Young Partho finds a schoolbag outside his room. “A gift?”; it’s not even his birthday! Hands trembling, he opens the bag. Books fall off from it, books he has never read. “Harry Potter and the Chamber of Secrets… hmm… sounds interesting…” and off he goes on a reading spree. Turns out that he’s been enrolled to a new school. “My young wizard, these are your textbooks! Do you like them?”, his mother fondly asks. “It’s the best school there ever will be!”
For those who are wondering, the ICSE board, known for its unique syllabus and curriculum brings the School of Fantasy to the 2000’s kids, what the 90s kids ever dreamt of. The new English syllabus for the coming year will consist of Fantasy series like J.K. Rowling’s “Harry Potter”, Tolkien’s “The Hobbit”, Herge’s “Tintin” and stories featuring the sleuths- Poirot, Holmes and Feluda as well as autobiographies of Malala, Dr. Kalam, in place of the classic Shakespearean literature that used to be taught.
The pre-primary children will be introduced to Noddy, Tessy bear and the like, while those in 3rd standard will get to attend Hogwarts!
The previous generation studied the old English; refined and graceful, yet realistically speaking, backdated. Knowledge of old English is hardly ever required by the students in their higher studies apart from helping getting siestas by those deep melancholic monologues. The modern world needs the students to be well versed in modern English and the new curriculum certainly gives a new dimension to studies. The need to provide students with more relatable and enjoyable texts so that students enjoy rather than labour through them is certainly one motive behind this change.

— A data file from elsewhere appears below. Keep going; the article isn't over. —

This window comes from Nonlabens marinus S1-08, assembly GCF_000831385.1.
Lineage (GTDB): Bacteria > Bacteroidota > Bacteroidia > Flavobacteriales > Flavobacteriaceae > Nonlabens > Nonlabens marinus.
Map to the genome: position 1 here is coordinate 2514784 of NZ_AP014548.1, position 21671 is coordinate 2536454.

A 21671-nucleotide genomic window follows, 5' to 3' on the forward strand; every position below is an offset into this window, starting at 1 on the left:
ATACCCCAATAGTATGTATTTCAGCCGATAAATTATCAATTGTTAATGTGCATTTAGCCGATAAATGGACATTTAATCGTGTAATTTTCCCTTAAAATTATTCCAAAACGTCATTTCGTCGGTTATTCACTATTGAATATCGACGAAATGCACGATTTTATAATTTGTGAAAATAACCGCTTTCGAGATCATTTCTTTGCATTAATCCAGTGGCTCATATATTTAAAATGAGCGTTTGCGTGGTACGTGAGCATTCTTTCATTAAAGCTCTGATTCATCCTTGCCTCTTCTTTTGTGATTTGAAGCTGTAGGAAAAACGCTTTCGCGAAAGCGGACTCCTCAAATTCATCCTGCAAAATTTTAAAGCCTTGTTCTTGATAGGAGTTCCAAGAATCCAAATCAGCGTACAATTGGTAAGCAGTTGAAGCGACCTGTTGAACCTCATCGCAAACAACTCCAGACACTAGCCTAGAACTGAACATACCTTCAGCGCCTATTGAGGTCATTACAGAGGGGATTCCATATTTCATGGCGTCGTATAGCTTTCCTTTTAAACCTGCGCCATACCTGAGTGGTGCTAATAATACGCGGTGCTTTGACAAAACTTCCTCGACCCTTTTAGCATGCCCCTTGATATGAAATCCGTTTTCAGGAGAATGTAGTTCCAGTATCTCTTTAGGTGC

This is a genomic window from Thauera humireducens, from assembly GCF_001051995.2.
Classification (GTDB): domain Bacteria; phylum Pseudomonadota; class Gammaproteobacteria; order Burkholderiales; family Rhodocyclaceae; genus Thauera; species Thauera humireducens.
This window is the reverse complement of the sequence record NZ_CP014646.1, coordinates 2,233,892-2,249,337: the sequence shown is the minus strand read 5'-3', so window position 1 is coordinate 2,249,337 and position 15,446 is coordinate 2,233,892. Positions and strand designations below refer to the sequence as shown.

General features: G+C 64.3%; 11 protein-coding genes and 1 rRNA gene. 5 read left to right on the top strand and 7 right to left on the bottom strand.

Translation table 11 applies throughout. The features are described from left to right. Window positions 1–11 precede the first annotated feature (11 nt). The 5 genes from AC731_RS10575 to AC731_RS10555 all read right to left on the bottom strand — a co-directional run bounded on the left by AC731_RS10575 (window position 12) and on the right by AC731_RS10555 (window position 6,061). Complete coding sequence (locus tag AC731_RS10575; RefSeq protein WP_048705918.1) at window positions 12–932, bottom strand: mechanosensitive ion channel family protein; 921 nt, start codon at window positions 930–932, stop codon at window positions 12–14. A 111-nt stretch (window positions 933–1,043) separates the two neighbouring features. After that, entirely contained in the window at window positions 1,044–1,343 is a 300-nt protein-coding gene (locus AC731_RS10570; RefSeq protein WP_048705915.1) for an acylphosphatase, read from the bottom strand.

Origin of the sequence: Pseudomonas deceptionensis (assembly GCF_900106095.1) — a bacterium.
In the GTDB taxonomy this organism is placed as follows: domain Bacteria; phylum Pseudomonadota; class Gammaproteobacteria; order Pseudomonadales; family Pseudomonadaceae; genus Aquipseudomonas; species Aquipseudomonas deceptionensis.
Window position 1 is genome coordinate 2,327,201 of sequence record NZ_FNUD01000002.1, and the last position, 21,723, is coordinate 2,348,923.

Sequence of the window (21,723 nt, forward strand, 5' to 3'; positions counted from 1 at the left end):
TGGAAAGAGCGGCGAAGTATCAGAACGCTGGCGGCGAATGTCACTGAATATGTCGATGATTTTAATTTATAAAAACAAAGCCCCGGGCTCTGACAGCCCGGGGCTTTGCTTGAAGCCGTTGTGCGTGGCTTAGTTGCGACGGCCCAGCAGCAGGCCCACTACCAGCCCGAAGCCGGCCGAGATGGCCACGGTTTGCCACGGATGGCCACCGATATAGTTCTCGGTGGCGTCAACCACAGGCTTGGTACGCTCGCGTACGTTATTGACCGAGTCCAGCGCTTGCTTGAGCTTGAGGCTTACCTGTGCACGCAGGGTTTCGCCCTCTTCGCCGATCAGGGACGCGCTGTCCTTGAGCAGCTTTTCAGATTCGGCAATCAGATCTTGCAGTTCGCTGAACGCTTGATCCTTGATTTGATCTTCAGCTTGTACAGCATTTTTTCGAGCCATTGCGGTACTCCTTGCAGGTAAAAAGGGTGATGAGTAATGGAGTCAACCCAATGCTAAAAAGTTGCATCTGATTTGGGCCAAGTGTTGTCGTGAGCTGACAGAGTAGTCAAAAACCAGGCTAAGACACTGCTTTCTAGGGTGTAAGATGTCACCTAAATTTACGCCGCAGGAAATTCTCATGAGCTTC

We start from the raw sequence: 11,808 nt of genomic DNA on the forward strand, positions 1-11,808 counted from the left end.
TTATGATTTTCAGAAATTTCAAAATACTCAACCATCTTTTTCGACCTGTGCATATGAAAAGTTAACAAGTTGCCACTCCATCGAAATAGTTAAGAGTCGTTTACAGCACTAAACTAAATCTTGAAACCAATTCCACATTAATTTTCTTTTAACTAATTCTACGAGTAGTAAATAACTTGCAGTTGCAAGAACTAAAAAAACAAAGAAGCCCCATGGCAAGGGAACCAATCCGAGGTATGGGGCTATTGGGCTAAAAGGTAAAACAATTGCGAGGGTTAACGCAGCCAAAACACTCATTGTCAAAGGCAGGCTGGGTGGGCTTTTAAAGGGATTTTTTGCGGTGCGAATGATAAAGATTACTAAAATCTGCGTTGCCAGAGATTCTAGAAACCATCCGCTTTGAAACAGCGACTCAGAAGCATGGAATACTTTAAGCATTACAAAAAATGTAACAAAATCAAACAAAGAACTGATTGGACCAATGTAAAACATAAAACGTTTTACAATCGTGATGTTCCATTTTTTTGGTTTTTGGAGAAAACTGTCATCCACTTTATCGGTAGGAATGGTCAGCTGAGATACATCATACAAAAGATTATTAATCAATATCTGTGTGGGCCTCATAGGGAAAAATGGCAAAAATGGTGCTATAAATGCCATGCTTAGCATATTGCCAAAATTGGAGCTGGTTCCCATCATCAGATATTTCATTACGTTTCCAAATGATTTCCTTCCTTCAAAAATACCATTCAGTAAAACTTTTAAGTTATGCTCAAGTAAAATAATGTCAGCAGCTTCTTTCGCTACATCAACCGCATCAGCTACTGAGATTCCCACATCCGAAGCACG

Gone are the days when children used to hide their favourite fantasy novels inside their textbooks. Now, they will get to read them in their classes, good enough to make all the grown-ups envious and wish they were children again. However, through this change, the children will be introduced to such popular stories and well-received novels by critically acclaimed authors.
However, allowing globally popular canon to replace globally popular “classic” can make all renaissance literature obsolete in the eyes of the next generation. This complete revamp will never introduce the Shakespearean English standard and its metamorphosis to the present form and the students pursuing higher studies in English will certainly miss the early taste of reading these vintage literatures. Many would think of this as a degradation in learning standards in terms of quality and grammar, since many modern novels use more informal and grammatically improper words.
So, the question arises: will the joy of reading be crushed under the need to ace grades? Will the love and power of the story be compromised in the process of analysis and formulating literary theories? Because how is it any different than forcibly learning the beauty of the language for the very sake of it? Or weep in love for fantasy worlds because you’re too busy trying to jot down characteristic traits?
Despite all these questions stimulating the need of post-modern literature over classics, if there was a balance between the gems of literary history and current literature expressions, then the children will be offered a wider scope for understanding humanity and its very nuances.